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AIDS Care. 2011 Jun;23(6):686-93. doi: 10.1080/09540121.2010.532538.

Operational assessment of access to ART in rural Africa: the example of Kisantu in Democratic Republic of the Congo.

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1
Basel University, Brussels, Belgium. saracongo@hotmail.com

Abstract

Despite the availability of large funds and considerable efforts to improve access to antiretroviral therapy (ART), coverage of treatment with ART remains low in Democratic Republic of the Congo (DRC). We identified the bottlenecks for adults' access to ART in a semi-rural health zone in DRC, compared ART coverage in the urban and rural area and described the outcomes and yield of different HIV testing settings. An operational model was used to examine bottlenecks in the flow of patients. The study period covered the start of the HIV care programme in April 2006, until December 2008. An estimated 505 People Living With HIV/AIDS (PLWHA), of whom 201 were in need of ART, lived in the health zone. The proportion of PLWHA in need of ART who were actually receiving ART was estimated at 53%. About 6451 adults were tested for HIV, 266 of them were HIV-positive and 163 accessed the HIV care programme. About 106 of the 126-159 eligible patients initiated ART. The main bottleneck was situated at HIV detection. Access to the HIV care programme for the patients testing HIV-positive was identified as the second biggest bottleneck. About 41% of the PLWHA identified in urban areas accessed the HIV care programme, versus 11% of the rural PLWHA, showing a serious inequity. The tuberculosis (TB) programme detected 75% of the total estimated 92 co-infected patients of the health zone. Only 13% of women testing positive in the Prevention of Mother-To-Child Transmission programme accessed the HIV care programme, showing that this bottleneck is greatly accentuated in this specific group. By testing all pregnant women and all TB patients in the health zone, 28% of all PLWHA could potentially be detected in a period of 33 months, showing its great potential in settings with a relatively low HIV prevalence.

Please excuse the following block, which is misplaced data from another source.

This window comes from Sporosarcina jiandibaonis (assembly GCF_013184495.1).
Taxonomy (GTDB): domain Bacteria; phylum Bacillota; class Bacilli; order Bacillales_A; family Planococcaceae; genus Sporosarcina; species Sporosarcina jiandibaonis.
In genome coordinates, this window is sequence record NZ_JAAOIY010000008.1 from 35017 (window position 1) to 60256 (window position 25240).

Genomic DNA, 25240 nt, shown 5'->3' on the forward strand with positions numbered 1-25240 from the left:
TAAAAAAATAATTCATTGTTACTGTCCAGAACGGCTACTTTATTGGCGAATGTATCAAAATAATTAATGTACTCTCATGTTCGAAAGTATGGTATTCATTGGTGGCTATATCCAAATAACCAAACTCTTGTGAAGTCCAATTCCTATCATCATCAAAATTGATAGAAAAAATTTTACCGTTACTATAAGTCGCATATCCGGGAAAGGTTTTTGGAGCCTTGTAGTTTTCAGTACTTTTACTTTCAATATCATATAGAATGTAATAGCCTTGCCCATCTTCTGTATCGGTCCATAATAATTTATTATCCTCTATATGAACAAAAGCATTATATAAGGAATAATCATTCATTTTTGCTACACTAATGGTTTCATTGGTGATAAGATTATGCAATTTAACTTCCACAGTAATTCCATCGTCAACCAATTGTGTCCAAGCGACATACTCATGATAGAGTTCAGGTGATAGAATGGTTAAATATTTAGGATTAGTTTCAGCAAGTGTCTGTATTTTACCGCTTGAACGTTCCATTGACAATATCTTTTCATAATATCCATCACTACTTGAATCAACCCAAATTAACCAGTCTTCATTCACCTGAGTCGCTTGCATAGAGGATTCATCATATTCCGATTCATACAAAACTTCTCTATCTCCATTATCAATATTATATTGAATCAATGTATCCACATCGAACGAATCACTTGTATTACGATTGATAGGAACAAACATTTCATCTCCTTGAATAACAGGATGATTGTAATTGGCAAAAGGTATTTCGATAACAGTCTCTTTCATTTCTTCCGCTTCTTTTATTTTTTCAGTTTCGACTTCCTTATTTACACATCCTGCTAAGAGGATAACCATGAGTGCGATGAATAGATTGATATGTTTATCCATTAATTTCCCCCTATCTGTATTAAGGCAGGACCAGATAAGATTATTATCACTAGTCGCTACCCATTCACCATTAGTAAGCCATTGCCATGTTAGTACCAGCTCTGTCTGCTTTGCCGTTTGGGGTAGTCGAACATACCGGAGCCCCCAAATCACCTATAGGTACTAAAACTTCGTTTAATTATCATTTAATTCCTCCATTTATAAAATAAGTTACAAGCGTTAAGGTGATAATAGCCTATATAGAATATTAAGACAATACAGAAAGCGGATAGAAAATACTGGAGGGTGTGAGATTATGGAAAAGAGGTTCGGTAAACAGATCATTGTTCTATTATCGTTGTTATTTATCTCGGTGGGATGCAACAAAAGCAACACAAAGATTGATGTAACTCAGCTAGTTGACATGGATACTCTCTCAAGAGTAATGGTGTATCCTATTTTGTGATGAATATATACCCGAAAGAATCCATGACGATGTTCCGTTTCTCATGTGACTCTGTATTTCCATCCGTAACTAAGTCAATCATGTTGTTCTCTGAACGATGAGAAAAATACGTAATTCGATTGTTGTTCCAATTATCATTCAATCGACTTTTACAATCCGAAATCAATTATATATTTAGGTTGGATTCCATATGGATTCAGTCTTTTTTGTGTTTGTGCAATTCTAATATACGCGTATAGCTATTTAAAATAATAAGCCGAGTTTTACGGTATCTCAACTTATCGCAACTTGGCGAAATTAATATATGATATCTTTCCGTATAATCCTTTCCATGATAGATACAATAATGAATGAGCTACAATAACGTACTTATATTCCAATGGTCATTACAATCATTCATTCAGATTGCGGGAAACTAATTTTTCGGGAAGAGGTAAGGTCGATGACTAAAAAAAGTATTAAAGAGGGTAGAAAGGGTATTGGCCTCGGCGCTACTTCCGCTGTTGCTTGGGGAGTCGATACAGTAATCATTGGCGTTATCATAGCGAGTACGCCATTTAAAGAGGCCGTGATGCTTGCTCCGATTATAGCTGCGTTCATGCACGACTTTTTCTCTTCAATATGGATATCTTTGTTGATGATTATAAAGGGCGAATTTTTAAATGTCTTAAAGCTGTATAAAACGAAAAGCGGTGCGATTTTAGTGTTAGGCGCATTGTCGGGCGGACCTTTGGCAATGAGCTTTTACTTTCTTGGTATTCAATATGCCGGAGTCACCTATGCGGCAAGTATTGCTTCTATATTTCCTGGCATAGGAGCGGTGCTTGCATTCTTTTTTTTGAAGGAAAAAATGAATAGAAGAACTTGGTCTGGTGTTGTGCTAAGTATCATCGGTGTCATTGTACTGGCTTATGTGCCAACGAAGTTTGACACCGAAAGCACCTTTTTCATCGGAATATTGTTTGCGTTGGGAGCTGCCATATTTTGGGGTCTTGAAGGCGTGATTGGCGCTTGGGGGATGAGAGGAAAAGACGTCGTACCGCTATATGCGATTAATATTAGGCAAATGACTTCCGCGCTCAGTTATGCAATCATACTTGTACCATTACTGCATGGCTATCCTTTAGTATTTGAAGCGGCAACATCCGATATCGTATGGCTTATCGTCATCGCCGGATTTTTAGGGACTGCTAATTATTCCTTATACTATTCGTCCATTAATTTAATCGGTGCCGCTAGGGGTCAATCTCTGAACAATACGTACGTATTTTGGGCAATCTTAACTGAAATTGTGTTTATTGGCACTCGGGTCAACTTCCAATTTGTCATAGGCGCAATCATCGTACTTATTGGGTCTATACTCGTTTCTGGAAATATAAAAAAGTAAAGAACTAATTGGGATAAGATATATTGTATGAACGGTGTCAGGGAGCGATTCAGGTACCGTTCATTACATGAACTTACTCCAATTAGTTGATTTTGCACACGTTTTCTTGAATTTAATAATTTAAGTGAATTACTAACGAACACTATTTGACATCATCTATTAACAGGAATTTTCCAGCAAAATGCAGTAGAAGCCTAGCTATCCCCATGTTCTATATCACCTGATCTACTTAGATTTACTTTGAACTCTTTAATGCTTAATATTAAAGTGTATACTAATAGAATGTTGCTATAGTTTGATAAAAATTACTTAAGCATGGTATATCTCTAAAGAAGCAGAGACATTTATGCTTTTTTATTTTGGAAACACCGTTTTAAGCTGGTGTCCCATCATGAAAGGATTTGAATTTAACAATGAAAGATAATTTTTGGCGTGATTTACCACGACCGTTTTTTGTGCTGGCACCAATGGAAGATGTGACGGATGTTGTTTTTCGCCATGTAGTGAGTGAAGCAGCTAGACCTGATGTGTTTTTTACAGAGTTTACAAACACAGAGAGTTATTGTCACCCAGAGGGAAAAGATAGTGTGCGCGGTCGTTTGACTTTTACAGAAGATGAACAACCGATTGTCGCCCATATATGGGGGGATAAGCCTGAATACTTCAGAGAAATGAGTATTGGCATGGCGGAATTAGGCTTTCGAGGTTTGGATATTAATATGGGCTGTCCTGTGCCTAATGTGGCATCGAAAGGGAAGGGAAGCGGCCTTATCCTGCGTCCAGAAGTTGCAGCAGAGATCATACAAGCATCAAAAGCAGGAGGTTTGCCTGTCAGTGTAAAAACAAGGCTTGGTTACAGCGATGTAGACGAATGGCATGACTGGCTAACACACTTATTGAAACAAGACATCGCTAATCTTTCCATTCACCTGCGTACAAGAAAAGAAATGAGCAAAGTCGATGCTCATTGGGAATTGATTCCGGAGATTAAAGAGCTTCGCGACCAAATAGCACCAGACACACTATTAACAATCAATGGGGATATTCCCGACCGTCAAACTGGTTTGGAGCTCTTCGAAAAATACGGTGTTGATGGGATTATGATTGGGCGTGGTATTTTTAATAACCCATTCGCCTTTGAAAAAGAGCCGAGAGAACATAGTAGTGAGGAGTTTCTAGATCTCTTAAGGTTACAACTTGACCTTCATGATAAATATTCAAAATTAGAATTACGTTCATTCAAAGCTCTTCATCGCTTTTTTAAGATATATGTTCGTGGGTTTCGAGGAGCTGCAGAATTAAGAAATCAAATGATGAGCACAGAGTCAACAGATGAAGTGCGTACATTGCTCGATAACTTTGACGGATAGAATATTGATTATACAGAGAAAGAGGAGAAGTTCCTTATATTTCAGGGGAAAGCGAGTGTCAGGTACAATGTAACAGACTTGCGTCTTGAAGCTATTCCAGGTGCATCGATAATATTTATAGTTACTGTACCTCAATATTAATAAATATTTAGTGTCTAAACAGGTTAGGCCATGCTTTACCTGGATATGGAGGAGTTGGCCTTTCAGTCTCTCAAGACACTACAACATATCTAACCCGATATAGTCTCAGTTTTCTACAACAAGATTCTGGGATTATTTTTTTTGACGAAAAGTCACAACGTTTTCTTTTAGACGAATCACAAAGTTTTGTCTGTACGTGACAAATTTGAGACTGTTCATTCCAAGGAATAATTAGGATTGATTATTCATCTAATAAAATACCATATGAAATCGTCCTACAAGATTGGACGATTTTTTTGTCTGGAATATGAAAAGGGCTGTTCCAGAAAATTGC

PMID:
21390887
DOI:
10.1080/09540121.2010.532538
[Indexed for MEDLINE]
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